The Making of an Inspired Luminaire

It's been a long, cold winter. We were lucky to have a distraction of great proportion and significance. It's a very special project, which seemed light-years away from realization in the snowy and dark of 2015's first quarter. Spring has sprung and the project is coming to fruition.
During some Golden autumn days, when the thought of winter was yet far away, I was asked to visit a children's camp and discuss the possibility of working with the campers to create a unique artwork for a new corporate office. Working with the campers, I was requested to use the experience as the inspiration for the artwork; a lampshade.
It's no easy task being vetted for a children's camp. You've got to pass security checks, health screenings and my least favorite: attain a flu shot! It took time. Before I knew it, camp was almost over for the year.
I arrived back at camp for the project, early on a crisp, fall Saturday morning. Joining everyone for breakfast in the massive hall electric with spirit, I was immediately made welcome. Never having gone to camp, I was amazed by the singing at the top of the Campers' lungs. There was sharing, kibitzing, team spirit, and of course great food. It wasn't what I was expecting, at all. I was introduced to the campers and gave a quick show and tell of my art project offering. Many were inspired to come visit my workshop to make; (what else???) Fanciful Flights !!!!!
The children were familiar with my work and delighted in identifying with it. A joyful morning ensued; and campers continued to drift in and out. Some of them made up to three pieces each! First they picked a metal shape, then painted it. While the paint was drying, each chose beads and charms to adorn their character which had special significance to each individual artist, and their creation. I was in the art room of my dreams, surrounded by beads, paint, glue, silk-screening, sculpture making, happy artists - a piece of  heaven!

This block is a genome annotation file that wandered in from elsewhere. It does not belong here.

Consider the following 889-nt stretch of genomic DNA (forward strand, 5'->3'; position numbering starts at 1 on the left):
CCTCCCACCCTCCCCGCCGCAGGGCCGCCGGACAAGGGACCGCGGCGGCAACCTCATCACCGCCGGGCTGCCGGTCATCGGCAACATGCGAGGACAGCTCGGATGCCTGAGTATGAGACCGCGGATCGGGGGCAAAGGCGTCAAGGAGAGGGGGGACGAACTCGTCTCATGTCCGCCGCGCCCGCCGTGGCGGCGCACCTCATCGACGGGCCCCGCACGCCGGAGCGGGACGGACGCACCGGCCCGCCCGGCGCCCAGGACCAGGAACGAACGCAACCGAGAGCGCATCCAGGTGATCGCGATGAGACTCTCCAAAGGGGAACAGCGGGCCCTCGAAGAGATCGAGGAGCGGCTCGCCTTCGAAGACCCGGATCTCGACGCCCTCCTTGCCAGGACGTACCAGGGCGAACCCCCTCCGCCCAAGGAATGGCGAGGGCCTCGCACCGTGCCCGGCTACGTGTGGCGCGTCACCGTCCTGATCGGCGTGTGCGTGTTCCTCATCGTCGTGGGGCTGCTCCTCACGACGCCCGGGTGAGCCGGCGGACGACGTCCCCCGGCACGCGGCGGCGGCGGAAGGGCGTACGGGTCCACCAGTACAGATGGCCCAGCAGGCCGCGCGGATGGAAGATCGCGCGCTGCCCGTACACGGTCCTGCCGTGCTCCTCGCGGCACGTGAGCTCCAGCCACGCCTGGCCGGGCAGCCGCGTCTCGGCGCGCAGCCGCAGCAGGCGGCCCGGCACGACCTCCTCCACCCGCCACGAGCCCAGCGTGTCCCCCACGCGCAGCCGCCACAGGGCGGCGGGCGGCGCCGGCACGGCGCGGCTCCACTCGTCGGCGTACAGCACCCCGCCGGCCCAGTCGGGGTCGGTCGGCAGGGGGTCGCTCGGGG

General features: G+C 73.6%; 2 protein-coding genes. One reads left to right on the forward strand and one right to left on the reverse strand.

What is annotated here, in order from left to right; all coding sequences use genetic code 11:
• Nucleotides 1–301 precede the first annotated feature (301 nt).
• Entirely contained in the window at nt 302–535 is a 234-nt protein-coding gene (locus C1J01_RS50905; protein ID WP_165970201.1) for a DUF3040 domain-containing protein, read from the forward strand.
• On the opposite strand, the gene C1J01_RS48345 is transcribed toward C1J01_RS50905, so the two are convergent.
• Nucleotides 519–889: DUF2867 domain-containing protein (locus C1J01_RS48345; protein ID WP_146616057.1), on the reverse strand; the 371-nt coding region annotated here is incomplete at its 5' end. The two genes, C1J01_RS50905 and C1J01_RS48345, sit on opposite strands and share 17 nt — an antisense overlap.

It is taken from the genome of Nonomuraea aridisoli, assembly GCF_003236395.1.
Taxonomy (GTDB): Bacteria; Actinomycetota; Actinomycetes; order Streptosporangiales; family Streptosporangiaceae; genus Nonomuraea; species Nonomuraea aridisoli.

Lunch was just as uplifting as breakfast. There was a big fire roaring. After lunch the campers had quiet time to recess, back in their cabins.
I took the opportunity to walk the grounds. The crisp fall air was heavenly to breathe as I followed the paths leading through the woods and down to the lake. I was delighted to come upon the treehouse. I imagined the happy sounds of the campers as they made the same exploration.
A little sign resting on the treehouse ramp sized up my entire day. I  hadn't felt that much love in a while. The experience brought me back to other days of happiness in the autumn landscape where falling leaves surrounded me like kisses, as they floated downward in an harmonic cascade.
The sign painting surmised my transformational experience at the camp, and inspired my lampshade design. The leaves hug the light, as love hugs the camp. Each leaf represented a spirit set free through the experience of the camp. What an incredible and truly remarkable legacy! After communication with the ultimate client, I drew the design. Soon, we'll be able to pick the luminaire up from the laser cutter. Ram Fabrication, owned by David Murelli is charged with the enormous task of building this shade. I've never designed anything this complicated, and I doubt I ever will again.

It's a once-in-a-lifetime masterpiece that must have blown the mind of the computer programmer. After it's painted, I'll bring it to Grand Light of Seymour, CT for electrical fabrication, and then finally deliver it to its Permanent home.




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